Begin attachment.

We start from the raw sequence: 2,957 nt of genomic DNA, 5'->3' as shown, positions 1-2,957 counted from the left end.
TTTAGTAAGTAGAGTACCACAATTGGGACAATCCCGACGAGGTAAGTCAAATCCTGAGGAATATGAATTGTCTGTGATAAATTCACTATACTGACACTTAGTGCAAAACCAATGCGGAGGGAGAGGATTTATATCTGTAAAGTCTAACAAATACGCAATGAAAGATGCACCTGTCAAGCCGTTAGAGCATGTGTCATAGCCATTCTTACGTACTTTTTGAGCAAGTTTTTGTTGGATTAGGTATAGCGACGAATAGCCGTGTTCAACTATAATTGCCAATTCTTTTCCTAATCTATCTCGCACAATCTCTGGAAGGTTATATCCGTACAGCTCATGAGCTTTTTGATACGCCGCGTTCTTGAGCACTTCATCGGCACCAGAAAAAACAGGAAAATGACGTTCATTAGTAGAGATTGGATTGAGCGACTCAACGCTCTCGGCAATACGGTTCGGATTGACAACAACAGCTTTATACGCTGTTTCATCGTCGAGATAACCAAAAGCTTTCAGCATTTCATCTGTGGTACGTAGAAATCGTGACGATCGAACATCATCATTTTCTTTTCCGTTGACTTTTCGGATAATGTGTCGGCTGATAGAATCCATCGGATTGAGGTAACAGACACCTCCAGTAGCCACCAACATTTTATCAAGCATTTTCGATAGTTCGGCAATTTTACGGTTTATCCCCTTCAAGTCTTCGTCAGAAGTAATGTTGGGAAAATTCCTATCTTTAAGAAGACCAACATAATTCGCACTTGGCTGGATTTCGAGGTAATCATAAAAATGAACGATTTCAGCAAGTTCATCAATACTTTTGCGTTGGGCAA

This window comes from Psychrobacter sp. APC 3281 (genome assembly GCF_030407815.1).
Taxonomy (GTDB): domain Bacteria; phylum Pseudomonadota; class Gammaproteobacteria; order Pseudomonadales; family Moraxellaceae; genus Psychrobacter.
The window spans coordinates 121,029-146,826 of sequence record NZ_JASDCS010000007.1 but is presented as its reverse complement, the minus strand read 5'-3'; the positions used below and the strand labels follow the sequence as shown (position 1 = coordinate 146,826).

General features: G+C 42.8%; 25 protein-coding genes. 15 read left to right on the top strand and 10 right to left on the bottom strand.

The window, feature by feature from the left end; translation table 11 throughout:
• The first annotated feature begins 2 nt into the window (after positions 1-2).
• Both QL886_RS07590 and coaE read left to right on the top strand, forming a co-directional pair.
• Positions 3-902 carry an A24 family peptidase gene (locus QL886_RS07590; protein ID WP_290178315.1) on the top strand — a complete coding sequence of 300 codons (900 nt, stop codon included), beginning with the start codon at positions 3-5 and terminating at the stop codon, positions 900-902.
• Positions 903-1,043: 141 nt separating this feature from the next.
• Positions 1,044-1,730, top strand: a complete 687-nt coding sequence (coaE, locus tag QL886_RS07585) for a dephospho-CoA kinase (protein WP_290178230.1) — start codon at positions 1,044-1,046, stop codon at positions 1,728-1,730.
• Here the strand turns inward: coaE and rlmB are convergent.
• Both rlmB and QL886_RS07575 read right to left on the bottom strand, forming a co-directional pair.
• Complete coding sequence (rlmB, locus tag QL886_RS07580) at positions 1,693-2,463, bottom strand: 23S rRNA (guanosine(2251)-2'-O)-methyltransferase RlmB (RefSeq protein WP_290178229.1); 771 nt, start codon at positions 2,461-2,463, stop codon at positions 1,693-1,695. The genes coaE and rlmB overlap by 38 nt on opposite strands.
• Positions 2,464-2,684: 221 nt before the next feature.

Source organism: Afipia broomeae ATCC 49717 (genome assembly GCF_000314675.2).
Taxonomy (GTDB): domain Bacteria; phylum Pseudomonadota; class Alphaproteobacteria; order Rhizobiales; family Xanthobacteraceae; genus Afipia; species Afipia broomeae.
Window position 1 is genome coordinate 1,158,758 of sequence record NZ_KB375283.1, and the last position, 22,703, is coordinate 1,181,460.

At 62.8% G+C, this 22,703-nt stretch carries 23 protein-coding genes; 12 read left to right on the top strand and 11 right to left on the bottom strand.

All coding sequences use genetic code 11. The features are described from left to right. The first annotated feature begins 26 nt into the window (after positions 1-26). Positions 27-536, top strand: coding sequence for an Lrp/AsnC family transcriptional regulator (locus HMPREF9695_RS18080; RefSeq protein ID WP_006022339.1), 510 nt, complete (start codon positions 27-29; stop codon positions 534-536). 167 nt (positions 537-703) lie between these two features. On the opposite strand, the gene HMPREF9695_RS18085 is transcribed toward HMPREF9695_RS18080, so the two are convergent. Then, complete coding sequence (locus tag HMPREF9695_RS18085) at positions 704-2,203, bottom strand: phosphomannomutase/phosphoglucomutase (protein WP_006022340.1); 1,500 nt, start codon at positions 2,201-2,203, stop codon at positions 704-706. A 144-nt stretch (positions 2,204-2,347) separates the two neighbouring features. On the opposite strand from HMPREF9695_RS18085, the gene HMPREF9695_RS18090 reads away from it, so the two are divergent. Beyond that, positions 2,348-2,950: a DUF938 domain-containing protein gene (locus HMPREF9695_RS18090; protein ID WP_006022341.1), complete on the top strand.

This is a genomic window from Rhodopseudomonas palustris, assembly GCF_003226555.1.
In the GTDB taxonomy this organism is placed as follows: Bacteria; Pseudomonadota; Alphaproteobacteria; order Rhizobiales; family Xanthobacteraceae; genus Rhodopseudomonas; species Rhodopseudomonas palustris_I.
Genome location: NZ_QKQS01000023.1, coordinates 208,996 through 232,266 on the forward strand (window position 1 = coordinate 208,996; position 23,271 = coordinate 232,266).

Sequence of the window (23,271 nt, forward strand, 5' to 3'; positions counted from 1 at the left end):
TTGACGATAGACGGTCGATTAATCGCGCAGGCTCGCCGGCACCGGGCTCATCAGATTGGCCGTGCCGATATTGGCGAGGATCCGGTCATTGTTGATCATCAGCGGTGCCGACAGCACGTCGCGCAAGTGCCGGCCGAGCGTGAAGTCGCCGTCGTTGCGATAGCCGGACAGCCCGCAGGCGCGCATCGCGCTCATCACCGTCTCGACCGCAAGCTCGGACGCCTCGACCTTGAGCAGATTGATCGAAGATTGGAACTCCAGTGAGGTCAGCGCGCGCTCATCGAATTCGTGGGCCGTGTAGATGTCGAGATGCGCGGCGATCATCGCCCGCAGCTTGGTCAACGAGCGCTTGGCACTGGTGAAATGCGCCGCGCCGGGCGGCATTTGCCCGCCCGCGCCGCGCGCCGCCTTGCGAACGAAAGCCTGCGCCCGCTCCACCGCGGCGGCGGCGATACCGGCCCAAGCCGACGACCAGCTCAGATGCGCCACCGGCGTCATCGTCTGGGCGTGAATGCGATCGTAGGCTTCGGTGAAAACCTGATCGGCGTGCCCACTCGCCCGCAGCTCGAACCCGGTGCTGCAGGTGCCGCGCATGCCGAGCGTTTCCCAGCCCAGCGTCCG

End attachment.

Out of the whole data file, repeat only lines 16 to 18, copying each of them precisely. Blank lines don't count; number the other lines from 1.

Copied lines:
• Positions 2,464-2,684: 221 nt before the next feature.

Source organism: Afipia broomeae ATCC 49717 (genome assembly GCF_000314675.2).
Taxonomy (GTDB): domain Bacteria; phylum Pseudomonadota; class Alphaproteobacteria; order Rhizobiales; family Xanthobacteraceae; genus Afipia; species Afipia broomeae.